Minimum biofilm eradication concentration (MBEC) and flow cytometry biofilm assays
MBEC plates were prepared by inoculating 150 μL of LB/well with a 1 to 1000 dilution from overnight V. cholerae cultures. Wells were supplemented with 100 μg mL-1 kanamycin and 0.1 mM IPTG as needed. Plates were incubated at 37°C with gentle aeration for 7 hours before washing in PBS, fixing with 95% ethanol and staining with 0.41% crystal violet in 10% ethanol. Crystal violet was eluted in 160 μL of 95% ethanol. The optical density at 600 nm (OD600) was determined using a Spectra Max M5 spectrometer (Molecular Devices). To avoid saturation, the elutions were also diluted 1 to 10 and the resultant OD600 was measured. If the OD600 of the undiluted elution exceeded 1, then the OD600 was calculated from the 1 to 10 dilution. Flow cytometry cultures were prepared by diluting an overnight culture 1:100 in LB. Cultures were supplemented with kanamycin and IPTG as needed and grown at 35°C and 220 rpm for 4 hours. Flow cytometry analysis was performed as described .
Determination of the intracellular concentration of c-di-GMP
Cultures were prepared by diluting an overnight culture of V. cholerae 1:1000 into LB and grown to an OD600 between 0.6 and 1.0. Cultures were supplemented with kanamycin and IPTG as needed. Samples were extracted and analyzed by liquid chromatography coupled with tandem mass spectromentry (LC-MS/MS) as previously described  using an Acquity Ultra Performance liquid chromatography system (Waters) coupled with a Quattro Premier XE mass spectrometer (Waters). The concentration of c-di-GMP was determined by quantifying an 8-point standard curve of chemically synthesized c-di-GMP (Biolog) ranging from 1.9 nM to 250 nM.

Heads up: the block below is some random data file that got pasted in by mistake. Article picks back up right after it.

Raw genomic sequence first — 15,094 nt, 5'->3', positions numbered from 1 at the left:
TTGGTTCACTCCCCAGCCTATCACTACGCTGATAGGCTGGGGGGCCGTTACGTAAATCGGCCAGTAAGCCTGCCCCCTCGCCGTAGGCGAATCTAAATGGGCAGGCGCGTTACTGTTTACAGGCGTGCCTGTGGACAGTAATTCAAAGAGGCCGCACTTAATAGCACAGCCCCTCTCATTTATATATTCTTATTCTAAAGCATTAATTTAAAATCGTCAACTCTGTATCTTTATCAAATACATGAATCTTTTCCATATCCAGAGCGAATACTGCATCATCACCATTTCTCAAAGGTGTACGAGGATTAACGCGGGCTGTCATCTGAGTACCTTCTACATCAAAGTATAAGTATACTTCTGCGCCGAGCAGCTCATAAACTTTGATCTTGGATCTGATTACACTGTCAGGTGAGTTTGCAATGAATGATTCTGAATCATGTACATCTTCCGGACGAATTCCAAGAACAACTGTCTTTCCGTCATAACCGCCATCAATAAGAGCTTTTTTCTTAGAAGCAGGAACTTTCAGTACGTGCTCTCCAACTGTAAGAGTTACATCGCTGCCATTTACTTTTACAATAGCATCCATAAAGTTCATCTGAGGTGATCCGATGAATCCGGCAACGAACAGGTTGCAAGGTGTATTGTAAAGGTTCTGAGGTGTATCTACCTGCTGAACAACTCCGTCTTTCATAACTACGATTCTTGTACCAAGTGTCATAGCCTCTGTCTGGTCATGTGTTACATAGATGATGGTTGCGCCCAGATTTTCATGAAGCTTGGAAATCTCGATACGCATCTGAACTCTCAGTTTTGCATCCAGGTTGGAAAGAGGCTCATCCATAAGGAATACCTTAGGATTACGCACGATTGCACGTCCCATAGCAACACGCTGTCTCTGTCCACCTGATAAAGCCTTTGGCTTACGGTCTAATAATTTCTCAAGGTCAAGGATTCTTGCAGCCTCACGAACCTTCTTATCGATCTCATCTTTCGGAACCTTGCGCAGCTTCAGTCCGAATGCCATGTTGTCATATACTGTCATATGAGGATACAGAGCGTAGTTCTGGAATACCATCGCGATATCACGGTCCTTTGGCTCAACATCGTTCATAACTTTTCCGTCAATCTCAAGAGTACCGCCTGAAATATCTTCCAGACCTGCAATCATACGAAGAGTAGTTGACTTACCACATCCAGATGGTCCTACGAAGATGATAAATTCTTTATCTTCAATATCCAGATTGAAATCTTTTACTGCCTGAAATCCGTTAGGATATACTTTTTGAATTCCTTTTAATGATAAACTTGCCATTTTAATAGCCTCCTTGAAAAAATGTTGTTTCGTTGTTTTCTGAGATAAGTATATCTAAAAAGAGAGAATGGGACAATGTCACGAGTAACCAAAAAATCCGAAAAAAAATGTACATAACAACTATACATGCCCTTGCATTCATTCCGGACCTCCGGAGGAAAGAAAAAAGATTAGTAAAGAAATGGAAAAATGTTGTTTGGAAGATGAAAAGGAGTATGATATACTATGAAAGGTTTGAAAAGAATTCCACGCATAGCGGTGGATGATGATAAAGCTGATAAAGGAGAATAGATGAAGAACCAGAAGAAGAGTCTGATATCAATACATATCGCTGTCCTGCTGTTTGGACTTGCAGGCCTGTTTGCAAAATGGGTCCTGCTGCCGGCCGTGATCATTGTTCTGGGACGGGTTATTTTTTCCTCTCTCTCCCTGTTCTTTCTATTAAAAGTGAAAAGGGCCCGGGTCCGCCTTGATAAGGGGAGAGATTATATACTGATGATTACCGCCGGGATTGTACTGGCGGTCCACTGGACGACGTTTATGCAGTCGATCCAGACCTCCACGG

An overnight culture of E. coli JM109(DE3) (Promega) containing the pVCA0965(180–396) vector was prepared and used to inoculate LB broth supplemented by 100 μg mL-1 kanamycin. The culture was grown at 37°C with shaking until an OD600 between 0.7-0.8 was reached. The cells were then induced by addition of IPTG to a concentration of 1 mM. The induced cells were incubated between 16 and 18 hours at 16°C with shaking. Following induction, cells were collected via centrifugation in a Sorvall RC-5B Superspeed Centrifuge for 10 minutes at 2,678 g and 4°C. The pellet was then resuspended in lysis buffer (25 mM Tris-Cl (pH 8.0), 500 mM NaCl, 5 mM 2-mercaptoethanol, 20 μg/mL DNase, one tablet Roche protease inhibitor kit) and lysed using a M-110P processor (Microfluidcs) 3 times at 20,000 psi. Novagen Ni-NTA His-bind resin was equilibrated in binding buffer (25 mM Tris-Cl (pH 8.2), 500 mM NaCl, 20 mM imidazole, 5 mM 2-mercaptoethanol) and added to the lysate. Resin and lysate were incubated for 60 minutes at 4°C with constant end over end rotation. After incubation, lysate and resin were applied to a column and allowed to flow to pack. The resin was washed three times with small amounts of binding buffer. The protein was then step eluted by the addition of imidazole elution buffer (25 mM Tris-Cl (pH 8.2), 500 mM NaCl, 20 mM imidazole, 5 mM 2-mercaptoethanol) with 50 mM, 100 mM, 200 mM, or 300 mM imidazole. VCA0965 was determined to elute in the 200 mM and 300 mM imidazole fractions. These fractions were concentrated on Amicon Ultra Centrifugal Units by centrifugation at 16,000 g for 20 minutes at 4°C. Concentrated fractions were washed once with dialysis buffer (30 mM Tris-Cl (pH 7.6), 100 mM NaCl) and then stored at −80°C in 20% glycerol.